OBJECTIVES: An accurate estimate of the average number of hand hygiene opportunities per patient hour (HHO rate) is required to implement group electronic hand hygiene monitoring systems (GEHHMSs). We sought to identify predictors of HHOs to validate and implement a GEHHMS across a network of critical care units. DESIGN: Multicenter, observational study (10 hospitals) followed by quality improvement intervention involving 24 critical care units across 12 hospitals in Ontario, Canada. METHODS: Critical care patient beds were randomized to receive 1 hour of continuous direct observation to determine the HHO rate. A Poisson regression model determined unit-level predictors of HHOs. Estimates of average HHO rates across different types of critical care units were derived and used to implement and evaluate use of GEHHMS. RESULTS: During 2,812 hours of observation, we identified 25,417 HHOs. There was significant variability in HHO rate across critical care units. Time of day, day of the week, unit acuity, patient acuity, patient population and use of transmission-based precautions were significantly associated with HHO rate. Using unit-specific estimates of average HHO rate, aggregate HH adherence was 30.0% (1,084,329 of 3,614,908) at baseline with GEHHMS and improved to 38.5% (740,660 of 1,921,656) within 2 months of continuous feedback to units (P < .0001). CONCLUSIONS: Unit-specific estimates based on known predictors of HHO rate enabled broad implementation of GEHHMS. Further longitudinal quality improvement efforts using this system are required to assess the impact of GEHHMS on both HH adherence and clinical outcomes within critically ill patient populations.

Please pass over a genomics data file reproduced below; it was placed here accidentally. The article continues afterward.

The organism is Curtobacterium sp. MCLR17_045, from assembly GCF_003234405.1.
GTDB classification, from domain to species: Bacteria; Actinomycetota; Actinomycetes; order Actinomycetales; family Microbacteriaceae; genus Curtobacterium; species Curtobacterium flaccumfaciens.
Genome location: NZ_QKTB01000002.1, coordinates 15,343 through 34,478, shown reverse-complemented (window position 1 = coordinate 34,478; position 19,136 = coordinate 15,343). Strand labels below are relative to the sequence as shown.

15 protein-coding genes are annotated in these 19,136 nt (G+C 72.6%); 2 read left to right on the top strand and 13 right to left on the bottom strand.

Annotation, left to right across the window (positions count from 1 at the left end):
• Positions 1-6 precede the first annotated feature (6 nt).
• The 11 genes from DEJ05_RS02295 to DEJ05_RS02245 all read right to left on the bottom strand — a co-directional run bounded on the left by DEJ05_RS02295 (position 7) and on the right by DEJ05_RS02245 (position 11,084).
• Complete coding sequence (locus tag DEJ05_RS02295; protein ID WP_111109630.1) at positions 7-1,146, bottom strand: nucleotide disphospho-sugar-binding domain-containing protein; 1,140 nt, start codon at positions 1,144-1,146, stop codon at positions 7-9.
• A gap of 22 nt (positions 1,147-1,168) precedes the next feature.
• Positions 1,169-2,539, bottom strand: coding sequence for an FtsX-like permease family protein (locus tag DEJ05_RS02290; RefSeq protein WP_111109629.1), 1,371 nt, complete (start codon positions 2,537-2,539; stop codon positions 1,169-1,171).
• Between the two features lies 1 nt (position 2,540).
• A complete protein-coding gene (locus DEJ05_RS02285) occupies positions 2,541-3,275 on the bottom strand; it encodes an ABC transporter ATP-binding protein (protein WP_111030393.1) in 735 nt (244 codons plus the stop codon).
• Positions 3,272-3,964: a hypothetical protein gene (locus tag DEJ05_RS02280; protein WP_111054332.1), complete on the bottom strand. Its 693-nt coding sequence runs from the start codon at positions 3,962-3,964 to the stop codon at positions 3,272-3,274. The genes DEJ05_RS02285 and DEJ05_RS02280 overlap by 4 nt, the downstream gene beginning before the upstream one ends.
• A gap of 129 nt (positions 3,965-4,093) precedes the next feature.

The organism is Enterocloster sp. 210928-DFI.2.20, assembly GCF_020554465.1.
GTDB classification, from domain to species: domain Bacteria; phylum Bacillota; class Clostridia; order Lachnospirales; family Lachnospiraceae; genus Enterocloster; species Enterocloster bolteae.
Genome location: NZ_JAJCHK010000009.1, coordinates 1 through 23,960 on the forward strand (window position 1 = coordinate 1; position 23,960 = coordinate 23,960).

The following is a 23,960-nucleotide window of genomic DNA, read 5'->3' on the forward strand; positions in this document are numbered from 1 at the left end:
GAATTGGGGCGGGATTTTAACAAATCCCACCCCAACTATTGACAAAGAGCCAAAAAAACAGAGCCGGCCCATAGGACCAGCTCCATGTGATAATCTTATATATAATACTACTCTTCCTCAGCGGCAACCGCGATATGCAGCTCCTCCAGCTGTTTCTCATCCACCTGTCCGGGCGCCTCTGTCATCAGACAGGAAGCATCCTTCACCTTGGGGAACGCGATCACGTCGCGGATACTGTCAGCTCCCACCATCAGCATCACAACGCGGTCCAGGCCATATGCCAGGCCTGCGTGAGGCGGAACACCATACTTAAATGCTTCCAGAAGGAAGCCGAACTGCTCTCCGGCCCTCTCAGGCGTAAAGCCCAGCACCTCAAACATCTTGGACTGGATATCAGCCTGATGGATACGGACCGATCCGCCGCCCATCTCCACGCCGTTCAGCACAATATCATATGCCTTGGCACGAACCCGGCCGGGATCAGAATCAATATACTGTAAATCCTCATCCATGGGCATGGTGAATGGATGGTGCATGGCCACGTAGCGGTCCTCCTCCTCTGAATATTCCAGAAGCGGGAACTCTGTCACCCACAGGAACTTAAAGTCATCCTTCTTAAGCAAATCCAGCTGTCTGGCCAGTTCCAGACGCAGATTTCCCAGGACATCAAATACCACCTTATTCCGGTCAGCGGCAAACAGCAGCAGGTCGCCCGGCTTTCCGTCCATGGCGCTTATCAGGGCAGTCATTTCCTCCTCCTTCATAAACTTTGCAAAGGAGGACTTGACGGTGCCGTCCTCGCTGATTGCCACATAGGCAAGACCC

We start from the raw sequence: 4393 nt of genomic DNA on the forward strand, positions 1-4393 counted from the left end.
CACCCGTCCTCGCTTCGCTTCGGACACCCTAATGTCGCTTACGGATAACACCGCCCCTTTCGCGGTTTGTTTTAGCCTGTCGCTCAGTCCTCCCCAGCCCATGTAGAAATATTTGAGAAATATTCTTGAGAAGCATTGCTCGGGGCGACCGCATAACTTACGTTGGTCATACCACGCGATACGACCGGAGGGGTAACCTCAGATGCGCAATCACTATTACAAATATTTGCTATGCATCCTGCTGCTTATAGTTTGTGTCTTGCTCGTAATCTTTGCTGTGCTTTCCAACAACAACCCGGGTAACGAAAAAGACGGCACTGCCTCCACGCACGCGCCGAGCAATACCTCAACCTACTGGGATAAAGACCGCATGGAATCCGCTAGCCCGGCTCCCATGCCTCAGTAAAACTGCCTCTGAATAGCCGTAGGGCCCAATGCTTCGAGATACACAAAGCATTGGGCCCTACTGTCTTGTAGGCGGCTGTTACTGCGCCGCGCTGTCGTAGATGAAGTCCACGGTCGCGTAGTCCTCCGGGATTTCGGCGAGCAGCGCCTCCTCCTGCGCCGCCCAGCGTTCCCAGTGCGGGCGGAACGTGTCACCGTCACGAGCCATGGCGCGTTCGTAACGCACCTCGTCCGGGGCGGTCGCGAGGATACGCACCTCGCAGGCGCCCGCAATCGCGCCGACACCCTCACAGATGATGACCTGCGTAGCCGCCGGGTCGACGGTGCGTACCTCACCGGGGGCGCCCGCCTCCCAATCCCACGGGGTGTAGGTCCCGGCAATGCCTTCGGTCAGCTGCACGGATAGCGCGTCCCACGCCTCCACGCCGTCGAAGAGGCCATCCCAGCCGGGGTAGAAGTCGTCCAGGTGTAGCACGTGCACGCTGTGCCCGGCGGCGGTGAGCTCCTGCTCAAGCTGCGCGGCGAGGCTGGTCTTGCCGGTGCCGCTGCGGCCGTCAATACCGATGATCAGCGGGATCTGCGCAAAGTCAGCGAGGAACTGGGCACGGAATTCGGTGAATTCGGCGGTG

Subject(s)
Cross Infection , Hand Hygiene , Critical Care , Cross Infection/prevention & control , Electronics , Guideline Adherence , Humans , Infection Control , Ontario
5.
medrxiv; 2023.
Preprint in English | medRxiv | ID: ppzbmed-10.1101.2023.01.24.23284975

ABSTRACT